Tonic immobility is a real thing  - but the Botkin Sisters have it messed up in this post.  Again.  I've typed that so many times.  Tonic immobility is an involuntary freezing survival instinct in which the brain of someone who is in a very dangerous situation overrides their voluntary muscle control and floods the brain with chemicals that dull pain and keep muscles relaxed.   In easier terms, a person's body decides that it is time to stay still until the danger passes and proceeds to do so regardless of if the person wants to or not.  It's been studied in police officers and members of the military.  It is less well studied in rape victims but no one doubts that the same actions come into play in violent crime situations.

Well, the Botkin Sisters include their new standard statement that victims don't deserve or cause crimes - which we all agree is a good step - and then explain how victims clearly screwed up by asserting all of their rights as people:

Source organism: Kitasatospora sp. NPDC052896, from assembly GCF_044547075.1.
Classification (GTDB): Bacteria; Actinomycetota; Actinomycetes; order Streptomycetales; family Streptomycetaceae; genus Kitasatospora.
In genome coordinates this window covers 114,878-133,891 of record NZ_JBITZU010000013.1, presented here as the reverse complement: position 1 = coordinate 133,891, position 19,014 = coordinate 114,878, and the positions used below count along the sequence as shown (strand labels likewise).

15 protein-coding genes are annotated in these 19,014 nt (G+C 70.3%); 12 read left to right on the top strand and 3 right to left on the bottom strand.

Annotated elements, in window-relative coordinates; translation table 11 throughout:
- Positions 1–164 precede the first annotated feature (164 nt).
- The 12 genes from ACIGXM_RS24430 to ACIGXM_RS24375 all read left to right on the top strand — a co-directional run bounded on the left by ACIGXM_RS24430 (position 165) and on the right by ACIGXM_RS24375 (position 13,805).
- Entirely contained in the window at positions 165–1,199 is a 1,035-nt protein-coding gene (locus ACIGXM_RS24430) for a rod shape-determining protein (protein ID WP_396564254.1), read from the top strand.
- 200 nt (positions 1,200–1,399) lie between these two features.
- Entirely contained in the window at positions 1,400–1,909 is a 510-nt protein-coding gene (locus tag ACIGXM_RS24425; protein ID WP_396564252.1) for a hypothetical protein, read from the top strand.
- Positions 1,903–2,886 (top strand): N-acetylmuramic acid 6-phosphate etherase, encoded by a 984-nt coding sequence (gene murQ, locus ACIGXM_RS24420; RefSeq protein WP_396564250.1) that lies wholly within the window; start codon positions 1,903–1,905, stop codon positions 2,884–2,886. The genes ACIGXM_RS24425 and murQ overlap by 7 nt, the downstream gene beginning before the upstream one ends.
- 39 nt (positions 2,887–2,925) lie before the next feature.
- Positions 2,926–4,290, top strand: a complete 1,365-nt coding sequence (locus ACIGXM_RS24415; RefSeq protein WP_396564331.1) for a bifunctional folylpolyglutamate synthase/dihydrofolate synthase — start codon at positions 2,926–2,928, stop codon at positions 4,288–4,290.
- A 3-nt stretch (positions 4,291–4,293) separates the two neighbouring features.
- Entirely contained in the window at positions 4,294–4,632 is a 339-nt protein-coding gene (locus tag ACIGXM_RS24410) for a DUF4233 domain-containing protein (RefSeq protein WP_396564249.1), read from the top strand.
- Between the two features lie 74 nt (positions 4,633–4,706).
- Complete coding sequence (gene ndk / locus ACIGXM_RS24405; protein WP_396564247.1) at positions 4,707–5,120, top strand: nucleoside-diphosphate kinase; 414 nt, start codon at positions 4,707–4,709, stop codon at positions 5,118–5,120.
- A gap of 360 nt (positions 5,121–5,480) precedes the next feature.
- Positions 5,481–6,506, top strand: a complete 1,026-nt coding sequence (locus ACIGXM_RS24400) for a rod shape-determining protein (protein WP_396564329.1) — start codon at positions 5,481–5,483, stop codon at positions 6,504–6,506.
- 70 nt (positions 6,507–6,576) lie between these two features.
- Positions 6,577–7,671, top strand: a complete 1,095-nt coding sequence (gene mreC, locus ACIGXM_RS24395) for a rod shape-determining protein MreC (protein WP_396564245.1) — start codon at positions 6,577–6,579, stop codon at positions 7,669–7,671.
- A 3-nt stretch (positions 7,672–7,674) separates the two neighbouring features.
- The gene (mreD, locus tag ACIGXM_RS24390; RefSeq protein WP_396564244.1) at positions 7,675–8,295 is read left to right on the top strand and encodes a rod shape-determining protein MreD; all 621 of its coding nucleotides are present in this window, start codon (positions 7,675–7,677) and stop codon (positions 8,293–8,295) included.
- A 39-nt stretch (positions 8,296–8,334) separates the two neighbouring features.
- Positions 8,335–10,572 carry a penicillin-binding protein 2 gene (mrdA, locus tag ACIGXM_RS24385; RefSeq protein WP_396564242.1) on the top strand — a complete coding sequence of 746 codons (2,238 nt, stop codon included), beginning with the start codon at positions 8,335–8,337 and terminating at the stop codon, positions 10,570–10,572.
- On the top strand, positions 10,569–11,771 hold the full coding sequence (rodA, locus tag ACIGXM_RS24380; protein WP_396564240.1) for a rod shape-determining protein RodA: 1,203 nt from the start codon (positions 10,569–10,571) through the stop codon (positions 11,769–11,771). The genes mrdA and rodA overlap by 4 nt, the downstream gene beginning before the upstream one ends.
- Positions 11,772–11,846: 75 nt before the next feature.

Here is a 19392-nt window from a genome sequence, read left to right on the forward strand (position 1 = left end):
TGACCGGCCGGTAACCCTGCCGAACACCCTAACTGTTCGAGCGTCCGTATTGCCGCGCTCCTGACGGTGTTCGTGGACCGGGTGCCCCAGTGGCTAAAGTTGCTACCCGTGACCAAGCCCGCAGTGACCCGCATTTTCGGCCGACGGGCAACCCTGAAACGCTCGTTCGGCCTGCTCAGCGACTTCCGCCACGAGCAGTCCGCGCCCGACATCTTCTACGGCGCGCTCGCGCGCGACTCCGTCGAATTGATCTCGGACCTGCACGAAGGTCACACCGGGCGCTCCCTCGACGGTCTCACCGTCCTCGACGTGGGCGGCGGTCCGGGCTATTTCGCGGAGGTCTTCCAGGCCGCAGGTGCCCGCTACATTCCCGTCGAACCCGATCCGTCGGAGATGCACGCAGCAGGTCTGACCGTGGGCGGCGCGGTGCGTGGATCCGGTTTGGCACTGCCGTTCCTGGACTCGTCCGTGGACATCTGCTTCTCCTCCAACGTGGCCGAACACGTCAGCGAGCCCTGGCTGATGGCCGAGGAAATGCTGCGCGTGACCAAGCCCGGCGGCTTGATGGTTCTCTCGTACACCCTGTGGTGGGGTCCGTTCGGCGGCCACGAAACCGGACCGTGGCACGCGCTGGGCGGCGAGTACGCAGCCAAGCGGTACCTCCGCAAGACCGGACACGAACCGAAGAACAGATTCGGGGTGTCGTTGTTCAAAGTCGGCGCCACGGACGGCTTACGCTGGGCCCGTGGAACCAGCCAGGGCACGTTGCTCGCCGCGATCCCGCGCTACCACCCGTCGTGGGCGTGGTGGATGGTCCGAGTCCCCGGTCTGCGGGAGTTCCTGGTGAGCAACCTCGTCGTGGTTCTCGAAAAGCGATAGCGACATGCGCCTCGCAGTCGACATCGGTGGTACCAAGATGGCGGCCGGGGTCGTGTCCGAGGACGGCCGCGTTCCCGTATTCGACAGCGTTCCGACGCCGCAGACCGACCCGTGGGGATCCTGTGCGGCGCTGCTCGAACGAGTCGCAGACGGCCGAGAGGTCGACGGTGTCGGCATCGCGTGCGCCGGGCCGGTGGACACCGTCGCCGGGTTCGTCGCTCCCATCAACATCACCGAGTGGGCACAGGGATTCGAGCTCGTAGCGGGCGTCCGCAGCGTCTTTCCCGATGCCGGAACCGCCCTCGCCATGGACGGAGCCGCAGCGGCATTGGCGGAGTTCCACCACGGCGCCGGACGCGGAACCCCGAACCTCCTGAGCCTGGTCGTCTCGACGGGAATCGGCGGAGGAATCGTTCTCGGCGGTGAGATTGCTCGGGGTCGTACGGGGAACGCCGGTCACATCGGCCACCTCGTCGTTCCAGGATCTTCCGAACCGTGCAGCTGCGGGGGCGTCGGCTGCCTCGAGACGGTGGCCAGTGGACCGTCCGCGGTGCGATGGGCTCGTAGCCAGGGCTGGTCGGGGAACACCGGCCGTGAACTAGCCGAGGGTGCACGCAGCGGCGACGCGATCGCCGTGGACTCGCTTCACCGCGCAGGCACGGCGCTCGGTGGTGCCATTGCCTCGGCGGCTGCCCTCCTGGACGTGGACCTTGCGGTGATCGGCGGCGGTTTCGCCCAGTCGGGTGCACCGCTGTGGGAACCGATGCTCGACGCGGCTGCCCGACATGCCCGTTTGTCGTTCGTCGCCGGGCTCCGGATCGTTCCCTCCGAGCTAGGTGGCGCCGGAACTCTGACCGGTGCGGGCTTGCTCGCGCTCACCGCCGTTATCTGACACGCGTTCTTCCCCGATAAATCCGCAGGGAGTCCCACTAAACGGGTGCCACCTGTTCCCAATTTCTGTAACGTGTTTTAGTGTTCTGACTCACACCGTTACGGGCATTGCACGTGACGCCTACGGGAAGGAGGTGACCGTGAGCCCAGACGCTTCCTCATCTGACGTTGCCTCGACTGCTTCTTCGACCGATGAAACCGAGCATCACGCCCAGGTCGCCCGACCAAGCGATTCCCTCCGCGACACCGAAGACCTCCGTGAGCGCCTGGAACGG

When we realize that being wise and wary enough to avoid danger sometimes means choosing not to exercise the full extent of our rights to go where we want, when we want, with whom we want, it can be tempting to say, “But that isn’t fair!” or “But their sin isn’t my responsibility!” And both are true. But if we love wisdom, hate evil, and value our safety as much as God does, we have to be willing to let the reality of other people’s sin change how we approach certain areas of life.

So...if you are a victim of a crime, you were in a bad place with a bad person or at a bad time - and you should have avoided it.   I mean - Ms. Torres was nannying in the home of a married religious leader who lead a group who preaches the importance of morality and avoiding sexual sin when she was molested by said religious leader.    Clearly, she should have known better because.....oh, wait.  This is terrible advice that won't work at all for the majority of abuse and sexual assault that occurs in homes and between people who already know each other.